Assembly Line Planner is a process planning application based on Siemens NX™ software. It enables you to plan a complex production line with a focus on the different technologies and manufacturing features used to create an assembly, such as spot welds, weld studs, rivets, continuous joints for fastening and sealing, and more. In this blog, gain an in-depth look into the new capabilities of Assembly Line Planner in NX 1980.
Plan a process with resources external to the station
A common use case when planning the process inside of several stations is to use the same resource in 2 or more different stations. An example for this could be a conveyor or a robot moving a certain part from one station to another. The robot belongs to one station in the bill of equipment (BOE) but is relevant for the process of another station where it delivers the part.
The external resource function in Assembly Line Planner is now allowing a full support for this workflow. After searching for nearby resources, a user can add them to the process planning scope of the desired station and assign it to operations. The integrity of the BOE is maintained, and the resource is not duplicated during this process.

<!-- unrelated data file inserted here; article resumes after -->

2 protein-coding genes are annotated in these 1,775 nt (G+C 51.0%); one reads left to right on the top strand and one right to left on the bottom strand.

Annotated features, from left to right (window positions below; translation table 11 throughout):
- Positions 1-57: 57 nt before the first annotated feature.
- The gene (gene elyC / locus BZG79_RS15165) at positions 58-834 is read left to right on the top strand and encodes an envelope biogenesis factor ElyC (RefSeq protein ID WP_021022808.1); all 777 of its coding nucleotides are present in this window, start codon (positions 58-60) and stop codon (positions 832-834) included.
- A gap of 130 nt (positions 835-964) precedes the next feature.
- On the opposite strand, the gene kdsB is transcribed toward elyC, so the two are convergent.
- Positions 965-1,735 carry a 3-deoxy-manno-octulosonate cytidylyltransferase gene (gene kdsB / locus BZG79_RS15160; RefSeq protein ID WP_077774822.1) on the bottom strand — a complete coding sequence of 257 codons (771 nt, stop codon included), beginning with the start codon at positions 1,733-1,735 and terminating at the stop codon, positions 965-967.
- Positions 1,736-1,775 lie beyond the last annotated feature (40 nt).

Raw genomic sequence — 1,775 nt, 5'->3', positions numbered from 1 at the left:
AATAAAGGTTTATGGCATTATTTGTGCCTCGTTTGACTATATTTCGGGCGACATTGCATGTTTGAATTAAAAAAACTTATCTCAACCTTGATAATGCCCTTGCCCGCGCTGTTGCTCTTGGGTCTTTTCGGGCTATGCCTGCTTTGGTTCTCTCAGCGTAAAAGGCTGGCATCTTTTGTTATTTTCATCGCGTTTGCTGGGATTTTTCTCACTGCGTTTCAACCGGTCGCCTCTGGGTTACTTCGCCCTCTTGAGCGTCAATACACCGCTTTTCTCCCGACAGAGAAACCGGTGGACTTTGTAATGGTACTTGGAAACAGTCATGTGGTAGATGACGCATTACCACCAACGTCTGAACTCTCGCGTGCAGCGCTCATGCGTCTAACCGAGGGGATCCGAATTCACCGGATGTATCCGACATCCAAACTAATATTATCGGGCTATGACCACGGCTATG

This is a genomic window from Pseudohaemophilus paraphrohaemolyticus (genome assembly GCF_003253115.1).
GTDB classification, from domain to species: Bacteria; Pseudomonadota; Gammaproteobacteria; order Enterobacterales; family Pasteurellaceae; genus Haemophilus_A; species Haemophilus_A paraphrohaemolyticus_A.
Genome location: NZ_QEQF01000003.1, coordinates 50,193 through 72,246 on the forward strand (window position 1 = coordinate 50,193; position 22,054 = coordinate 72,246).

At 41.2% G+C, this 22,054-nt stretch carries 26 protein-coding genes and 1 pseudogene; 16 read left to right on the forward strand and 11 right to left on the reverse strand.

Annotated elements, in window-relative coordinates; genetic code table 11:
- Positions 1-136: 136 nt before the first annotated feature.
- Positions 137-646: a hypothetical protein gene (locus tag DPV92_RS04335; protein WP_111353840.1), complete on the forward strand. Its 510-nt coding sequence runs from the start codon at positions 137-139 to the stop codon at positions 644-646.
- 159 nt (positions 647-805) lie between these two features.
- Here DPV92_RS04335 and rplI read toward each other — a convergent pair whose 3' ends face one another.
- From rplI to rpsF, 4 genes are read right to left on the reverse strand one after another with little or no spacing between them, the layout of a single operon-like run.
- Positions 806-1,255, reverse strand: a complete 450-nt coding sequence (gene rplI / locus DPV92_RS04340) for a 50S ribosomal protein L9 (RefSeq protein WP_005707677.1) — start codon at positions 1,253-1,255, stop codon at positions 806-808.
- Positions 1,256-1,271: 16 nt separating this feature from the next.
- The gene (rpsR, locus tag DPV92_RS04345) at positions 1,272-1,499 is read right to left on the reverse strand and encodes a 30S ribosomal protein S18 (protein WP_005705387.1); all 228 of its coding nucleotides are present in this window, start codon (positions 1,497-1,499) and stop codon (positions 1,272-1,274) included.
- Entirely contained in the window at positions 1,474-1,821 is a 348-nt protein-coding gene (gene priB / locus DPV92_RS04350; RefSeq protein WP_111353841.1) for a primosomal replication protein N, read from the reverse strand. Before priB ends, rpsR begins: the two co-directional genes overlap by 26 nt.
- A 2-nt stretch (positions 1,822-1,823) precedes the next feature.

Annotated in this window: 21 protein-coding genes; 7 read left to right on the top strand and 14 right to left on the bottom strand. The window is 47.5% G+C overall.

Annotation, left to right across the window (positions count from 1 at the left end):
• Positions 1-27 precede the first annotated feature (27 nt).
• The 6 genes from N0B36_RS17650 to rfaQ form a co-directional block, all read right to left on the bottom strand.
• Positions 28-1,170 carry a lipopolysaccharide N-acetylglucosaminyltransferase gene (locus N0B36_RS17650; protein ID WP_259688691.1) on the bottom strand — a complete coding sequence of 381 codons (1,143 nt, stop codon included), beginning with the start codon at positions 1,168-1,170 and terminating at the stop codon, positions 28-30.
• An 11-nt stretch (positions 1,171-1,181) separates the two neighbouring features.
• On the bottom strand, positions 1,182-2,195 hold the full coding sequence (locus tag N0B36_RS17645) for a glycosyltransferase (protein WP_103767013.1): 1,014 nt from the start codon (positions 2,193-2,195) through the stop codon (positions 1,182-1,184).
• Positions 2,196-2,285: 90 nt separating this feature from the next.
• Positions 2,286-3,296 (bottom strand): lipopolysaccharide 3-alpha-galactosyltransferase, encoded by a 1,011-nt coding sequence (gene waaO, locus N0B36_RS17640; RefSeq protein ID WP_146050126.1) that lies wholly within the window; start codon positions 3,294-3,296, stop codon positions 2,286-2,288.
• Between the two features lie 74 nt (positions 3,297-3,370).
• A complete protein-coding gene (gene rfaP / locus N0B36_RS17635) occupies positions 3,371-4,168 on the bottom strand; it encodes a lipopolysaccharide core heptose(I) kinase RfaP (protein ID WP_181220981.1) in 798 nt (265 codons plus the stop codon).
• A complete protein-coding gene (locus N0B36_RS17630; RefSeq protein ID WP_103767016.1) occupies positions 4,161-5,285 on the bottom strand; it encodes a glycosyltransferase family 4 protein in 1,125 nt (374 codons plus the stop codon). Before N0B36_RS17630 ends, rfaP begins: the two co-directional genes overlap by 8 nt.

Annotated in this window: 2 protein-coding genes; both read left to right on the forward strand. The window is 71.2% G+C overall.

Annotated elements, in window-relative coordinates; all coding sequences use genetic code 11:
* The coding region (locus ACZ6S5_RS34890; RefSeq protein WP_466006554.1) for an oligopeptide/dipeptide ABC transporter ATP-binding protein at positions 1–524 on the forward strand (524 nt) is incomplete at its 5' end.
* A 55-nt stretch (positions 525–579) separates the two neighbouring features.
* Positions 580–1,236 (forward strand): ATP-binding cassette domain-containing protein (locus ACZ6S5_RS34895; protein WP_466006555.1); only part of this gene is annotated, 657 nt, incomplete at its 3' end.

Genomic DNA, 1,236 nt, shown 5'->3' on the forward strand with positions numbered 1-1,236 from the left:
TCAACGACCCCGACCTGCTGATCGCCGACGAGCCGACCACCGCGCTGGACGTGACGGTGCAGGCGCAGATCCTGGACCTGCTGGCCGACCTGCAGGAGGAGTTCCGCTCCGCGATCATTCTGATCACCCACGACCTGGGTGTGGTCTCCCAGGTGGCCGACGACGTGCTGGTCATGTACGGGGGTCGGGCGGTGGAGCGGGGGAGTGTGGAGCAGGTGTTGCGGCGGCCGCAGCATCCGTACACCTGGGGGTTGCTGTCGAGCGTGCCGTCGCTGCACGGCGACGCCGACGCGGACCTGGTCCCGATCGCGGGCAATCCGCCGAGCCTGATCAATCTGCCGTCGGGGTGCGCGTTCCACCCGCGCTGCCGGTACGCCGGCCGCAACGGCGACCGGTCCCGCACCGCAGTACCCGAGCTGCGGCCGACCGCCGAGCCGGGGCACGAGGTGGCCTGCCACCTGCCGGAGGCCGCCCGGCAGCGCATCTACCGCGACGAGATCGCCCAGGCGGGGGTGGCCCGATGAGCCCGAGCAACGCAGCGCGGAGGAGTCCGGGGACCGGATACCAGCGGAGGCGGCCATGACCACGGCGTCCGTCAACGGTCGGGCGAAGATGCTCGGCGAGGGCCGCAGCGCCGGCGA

Define In-Context End Items in the context of the line
Assembly Line Planner reads End Items from the product structure and adapts the feature search and assignment logic to them accordingly. This means that features like weld points positioned inside of an End Item are not displayed, as they would already be welded when planning the End Item on the line.
In addition to this behavior, ALP now supports defining End Items in the context of the loaded line directly in the NX session. This allows a user to remove additional assemblies from the feature search results and support use cases where an assembly needs to be considered as an End Item in the line, although it is not an End Item in the product structure. An example of this is if the assembly is manufactured in another line that is not currently loaded and the features assigned have already been processed.
This information is stored directly in the process data and does not require write access to the product structure, therefore maintaining its integrity at all times.
For more information on the new capabilities in NX 1980, check out these resources: